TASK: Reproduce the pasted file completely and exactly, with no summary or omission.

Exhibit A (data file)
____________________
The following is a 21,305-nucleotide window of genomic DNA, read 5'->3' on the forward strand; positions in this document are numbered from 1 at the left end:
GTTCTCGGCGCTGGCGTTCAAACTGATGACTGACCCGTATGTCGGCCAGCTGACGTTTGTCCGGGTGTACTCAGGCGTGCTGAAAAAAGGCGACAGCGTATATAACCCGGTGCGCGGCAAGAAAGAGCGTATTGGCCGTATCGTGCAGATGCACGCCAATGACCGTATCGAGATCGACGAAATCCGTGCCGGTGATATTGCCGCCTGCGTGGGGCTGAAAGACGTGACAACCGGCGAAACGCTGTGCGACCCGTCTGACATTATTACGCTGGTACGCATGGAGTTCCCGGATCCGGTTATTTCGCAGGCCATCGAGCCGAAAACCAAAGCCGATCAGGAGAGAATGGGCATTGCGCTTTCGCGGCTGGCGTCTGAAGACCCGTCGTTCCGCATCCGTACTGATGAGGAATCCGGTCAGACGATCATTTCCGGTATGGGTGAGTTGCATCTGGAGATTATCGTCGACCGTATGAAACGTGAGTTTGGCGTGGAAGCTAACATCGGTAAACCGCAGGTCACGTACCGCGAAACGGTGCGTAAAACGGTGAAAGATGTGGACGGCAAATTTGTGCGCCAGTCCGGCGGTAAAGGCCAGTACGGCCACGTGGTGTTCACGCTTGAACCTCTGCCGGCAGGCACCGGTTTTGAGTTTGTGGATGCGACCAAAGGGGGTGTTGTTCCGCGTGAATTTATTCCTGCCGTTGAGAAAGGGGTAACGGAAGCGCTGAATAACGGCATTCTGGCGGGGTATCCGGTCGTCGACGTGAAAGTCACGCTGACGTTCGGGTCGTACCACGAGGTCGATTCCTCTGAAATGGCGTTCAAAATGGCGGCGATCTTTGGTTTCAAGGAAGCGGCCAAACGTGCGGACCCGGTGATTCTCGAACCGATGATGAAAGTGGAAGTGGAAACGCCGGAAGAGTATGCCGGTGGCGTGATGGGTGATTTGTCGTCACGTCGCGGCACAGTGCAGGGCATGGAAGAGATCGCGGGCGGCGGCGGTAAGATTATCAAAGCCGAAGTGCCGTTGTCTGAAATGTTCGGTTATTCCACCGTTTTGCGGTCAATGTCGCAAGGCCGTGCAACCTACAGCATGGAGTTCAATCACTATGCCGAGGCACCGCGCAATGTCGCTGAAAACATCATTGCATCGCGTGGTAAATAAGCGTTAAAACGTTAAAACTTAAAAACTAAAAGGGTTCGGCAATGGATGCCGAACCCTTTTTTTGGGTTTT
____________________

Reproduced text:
The following is a 21,305-nucleotide window of genomic DNA, read 5'->3' on the forward strand; positions in this document are numbered from 1 at the left end:
GTTCTCGGCGCTGGCGTTCAAACTGATGACTGACCCGTATGTCGGCCAGCTGACGTTTGTCCGGGTGTACTCAGGCGTGCTGAAAAAAGGCGACAGCGTATATAACCCGGTGCGCGGCAAGAAAGAGCGTATTGGCCGTATCGTGCAGATGCACGCCAATGACCGTATCGAGATCGACGAAATCCGTGCCGGTGATATTGCCGCCTGCGTGGGGCTGAAAGACGTGACAACCGGCGAAACGCTGTGCGACCCGTCTGACATTATTACGCTGGTACGCATGGAGTTCCCGGATCCGGTTATTTCGCAGGCCATCGAGCCGAAAACCAAAGCCGATCAGGAGAGAATGGGCATTGCGCTTTCGCGGCTGGCGTCTGAAGACCCGTCGTTCCGCATCCGTACTGATGAGGAATCCGGTCAGACGATCATTTCCGGTATGGGTGAGTTGCATCTGGAGATTATCGTCGACCGTATGAAACGTGAGTTTGGCGTGGAAGCTAACATCGGTAAACCGCAGGTCACGTACCGCGAAACGGTGCGTAAAACGGTGAAAGATGTGGACGGCAAATTTGTGCGCCAGTCCGGCGGTAAAGGCCAGTACGGCCACGTGGTGTTCACGCTTGAACCTCTGCCGGCAGGCACCGGTTTTGAGTTTGTGGATGCGACCAAAGGGGGTGTTGTTCCGCGTGAATTTATTCCTGCCGTTGAGAAAGGGGTAACGGAAGCGCTGAATAACGGCATTCTGGCGGGGTATCCGGTCGTCGACGTGAAAGTCACGCTGACGTTCGGGTCGTACCACGAGGTCGATTCCTCTGAAATGGCGTTCAAAATGGCGGCGATCTTTGGTTTCAAGGAAGCGGCCAAACGTGCGGACCCGGTGATTCTCGAACCGATGATGAAAGTGGAAGTGGAAACGCCGGAAGAGTATGCCGGTGGCGTGATGGGTGATTTGTCGTCACGTCGCGGCACAGTGCAGGGCATGGAAGAGATCGCGGGCGGCGGCGGTAAGATTATCAAAGCCGAAGTGCCGTTGTCTGAAATGTTCGGTTATTCCACCGTTTTGCGGTCAATGTCGCAAGGCCGTGCAACCTACAGCATGGAGTTCAATCACTATGCCGAGGCACCGCGCAATGTCGCTGAAAACATCATTGCATCGCGTGGTAAATAAGCGTTAAAACGTTAAAACTTAAAAACTAAAAGGGTTCGGCAATGGATGCCGAACCCTTTTTTTGGGTTTT